New Tax Plans Might Cut Down Alumni Money

Alumni contributions to the Fund for Harvard College may be considerably hurt if President Kennedy's new tax bill is passed by Congress, James R. Reynolds, President Pusey's assistant for development, said yesterday.

Reynolds is afraid that the proposed action may seriously hinder donations by "the medium-sized givers, a group that is awfully important to us." Under the bill, charitable gifts, interest payments and local taxes will be deductible only if they exceed five per cent of the donor's income. Most alumni donations, many of only $10, would therefore not be deductible.

Other University officials feel, however, that the University will suffer less than churches. According to James A. Rousmaniere, director of the Fund for Harvard College, the smaller gifts to the Fund are given, entirely out of habit. He feels that the donations will continue regardless of the new rule on deductions.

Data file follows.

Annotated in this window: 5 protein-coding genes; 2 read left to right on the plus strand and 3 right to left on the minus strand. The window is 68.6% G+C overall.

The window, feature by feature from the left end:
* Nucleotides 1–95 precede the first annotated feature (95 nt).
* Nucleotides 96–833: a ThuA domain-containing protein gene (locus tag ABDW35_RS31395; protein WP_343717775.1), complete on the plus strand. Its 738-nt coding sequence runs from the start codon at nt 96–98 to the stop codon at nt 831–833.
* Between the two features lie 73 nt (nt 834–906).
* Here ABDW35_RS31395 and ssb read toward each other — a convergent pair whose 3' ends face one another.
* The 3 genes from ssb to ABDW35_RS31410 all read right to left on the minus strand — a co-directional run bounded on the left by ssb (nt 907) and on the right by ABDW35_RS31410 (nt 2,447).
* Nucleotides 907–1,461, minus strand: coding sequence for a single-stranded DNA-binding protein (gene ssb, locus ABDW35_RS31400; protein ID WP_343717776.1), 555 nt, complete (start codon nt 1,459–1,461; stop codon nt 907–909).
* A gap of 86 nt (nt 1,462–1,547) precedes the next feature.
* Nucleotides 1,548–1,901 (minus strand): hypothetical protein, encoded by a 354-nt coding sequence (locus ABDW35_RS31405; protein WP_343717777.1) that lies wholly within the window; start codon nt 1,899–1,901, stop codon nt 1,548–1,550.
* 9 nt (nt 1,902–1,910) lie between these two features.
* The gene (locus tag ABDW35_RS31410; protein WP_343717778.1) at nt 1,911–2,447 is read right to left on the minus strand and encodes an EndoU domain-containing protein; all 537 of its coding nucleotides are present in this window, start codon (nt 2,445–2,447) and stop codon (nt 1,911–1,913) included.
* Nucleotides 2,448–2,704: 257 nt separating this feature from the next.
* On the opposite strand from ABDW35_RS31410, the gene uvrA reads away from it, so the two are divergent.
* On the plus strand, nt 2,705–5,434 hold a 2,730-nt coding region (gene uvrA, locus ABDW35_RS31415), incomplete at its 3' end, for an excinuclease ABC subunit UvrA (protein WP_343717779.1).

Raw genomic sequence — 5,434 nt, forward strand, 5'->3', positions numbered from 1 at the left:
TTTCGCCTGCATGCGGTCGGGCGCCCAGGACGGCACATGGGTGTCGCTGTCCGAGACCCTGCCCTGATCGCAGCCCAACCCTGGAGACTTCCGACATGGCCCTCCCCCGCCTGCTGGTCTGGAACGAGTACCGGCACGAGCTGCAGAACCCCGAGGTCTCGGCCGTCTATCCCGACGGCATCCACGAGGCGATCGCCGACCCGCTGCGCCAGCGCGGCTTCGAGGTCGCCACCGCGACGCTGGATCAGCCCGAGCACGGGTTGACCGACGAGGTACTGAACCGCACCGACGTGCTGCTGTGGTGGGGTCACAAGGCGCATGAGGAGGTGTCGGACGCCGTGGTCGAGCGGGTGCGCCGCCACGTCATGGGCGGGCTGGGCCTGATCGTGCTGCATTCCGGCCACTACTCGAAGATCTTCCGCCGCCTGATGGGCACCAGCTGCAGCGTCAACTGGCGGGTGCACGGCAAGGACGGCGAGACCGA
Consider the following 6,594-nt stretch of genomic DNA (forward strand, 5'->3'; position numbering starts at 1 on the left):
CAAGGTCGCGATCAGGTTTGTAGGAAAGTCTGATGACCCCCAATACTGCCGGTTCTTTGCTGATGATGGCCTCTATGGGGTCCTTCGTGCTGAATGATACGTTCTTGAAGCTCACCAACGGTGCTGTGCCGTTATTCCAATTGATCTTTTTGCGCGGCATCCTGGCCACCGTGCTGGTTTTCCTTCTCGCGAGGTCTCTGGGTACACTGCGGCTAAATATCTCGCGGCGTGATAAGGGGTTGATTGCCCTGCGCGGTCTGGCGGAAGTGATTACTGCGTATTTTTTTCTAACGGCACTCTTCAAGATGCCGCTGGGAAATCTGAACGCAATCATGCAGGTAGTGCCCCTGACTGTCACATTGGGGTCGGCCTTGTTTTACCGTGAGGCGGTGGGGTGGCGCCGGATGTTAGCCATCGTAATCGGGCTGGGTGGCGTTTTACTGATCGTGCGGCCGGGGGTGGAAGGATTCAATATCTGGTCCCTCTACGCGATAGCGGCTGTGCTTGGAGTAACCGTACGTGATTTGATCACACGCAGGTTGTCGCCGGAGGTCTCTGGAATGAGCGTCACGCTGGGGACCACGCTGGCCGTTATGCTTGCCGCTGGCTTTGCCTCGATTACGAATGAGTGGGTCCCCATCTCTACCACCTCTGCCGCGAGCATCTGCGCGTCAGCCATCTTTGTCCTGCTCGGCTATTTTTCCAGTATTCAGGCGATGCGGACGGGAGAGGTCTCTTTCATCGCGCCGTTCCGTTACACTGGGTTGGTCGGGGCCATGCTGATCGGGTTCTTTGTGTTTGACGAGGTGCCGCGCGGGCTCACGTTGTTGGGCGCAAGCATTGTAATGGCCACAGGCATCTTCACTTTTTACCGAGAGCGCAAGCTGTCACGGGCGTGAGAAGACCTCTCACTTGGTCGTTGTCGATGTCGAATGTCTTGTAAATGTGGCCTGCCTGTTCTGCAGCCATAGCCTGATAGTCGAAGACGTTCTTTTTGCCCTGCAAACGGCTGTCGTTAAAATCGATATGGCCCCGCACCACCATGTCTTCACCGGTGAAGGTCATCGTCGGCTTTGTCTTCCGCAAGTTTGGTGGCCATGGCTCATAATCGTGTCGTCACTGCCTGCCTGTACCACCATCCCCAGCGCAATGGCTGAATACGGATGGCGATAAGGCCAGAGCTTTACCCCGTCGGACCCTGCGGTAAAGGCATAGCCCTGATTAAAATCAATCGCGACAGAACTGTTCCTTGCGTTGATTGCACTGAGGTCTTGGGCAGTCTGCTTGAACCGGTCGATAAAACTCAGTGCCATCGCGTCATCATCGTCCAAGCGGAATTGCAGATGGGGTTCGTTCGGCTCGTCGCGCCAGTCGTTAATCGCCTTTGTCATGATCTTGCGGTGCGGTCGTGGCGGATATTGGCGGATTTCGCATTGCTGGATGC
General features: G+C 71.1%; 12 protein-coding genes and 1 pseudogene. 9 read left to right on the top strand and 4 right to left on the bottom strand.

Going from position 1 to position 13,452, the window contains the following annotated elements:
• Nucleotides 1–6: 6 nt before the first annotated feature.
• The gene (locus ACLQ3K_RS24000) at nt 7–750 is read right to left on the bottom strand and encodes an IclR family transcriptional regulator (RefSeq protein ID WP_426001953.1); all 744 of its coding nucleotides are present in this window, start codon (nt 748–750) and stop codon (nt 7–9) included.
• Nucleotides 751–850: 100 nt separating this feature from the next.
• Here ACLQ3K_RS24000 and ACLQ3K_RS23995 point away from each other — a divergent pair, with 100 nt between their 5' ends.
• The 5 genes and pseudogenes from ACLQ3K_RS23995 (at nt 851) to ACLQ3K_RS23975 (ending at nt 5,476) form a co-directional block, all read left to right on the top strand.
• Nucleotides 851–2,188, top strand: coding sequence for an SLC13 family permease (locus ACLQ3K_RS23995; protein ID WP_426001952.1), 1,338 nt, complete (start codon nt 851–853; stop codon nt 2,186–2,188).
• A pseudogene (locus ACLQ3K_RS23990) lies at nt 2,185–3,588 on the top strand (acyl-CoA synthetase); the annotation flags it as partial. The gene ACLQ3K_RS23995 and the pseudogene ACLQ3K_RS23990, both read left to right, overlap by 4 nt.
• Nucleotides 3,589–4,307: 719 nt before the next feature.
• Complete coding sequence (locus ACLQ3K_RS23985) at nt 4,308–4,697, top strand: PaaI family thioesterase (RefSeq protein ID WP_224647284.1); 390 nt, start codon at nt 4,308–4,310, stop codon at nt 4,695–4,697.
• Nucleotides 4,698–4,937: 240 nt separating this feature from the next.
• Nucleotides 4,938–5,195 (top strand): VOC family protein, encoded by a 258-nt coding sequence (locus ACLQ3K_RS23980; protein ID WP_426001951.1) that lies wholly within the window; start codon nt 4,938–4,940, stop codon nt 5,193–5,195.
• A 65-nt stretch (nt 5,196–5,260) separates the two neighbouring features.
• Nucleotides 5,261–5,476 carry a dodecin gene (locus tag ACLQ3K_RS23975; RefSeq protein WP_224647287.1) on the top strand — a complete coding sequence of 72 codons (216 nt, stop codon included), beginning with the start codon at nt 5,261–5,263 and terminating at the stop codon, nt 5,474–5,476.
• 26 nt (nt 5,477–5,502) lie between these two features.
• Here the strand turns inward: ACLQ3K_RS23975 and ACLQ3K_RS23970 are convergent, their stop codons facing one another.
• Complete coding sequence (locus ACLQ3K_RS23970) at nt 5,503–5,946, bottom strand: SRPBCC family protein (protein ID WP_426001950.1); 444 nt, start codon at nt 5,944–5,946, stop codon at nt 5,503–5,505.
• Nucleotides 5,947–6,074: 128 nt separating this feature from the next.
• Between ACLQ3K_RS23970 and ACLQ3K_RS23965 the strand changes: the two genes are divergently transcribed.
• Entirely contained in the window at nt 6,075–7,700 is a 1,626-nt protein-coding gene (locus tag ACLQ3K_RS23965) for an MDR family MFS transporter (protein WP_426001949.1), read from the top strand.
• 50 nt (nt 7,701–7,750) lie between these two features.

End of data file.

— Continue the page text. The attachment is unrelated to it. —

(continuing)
Rousmaniere also suggested that the bill will be substantially amended before passage. The American Council on Education, a Washington group subscribed to by many universities, plans to lobby against the bill.

Pusey Criticizes Bill

President Pusey, in discussing the bill, commented that the proposed action attacked the basic American pattern of support for public agencies. He felt that too much emphasis would now be put on large donating and that this violated the historic principle of contributions to any worthy private endeavor.

In defense of the bill, Secretary of the Treasury C. Douglas Dillon claimed before the House Ways and Means Committee that charitable donations may actually increase if the proposal is enacted.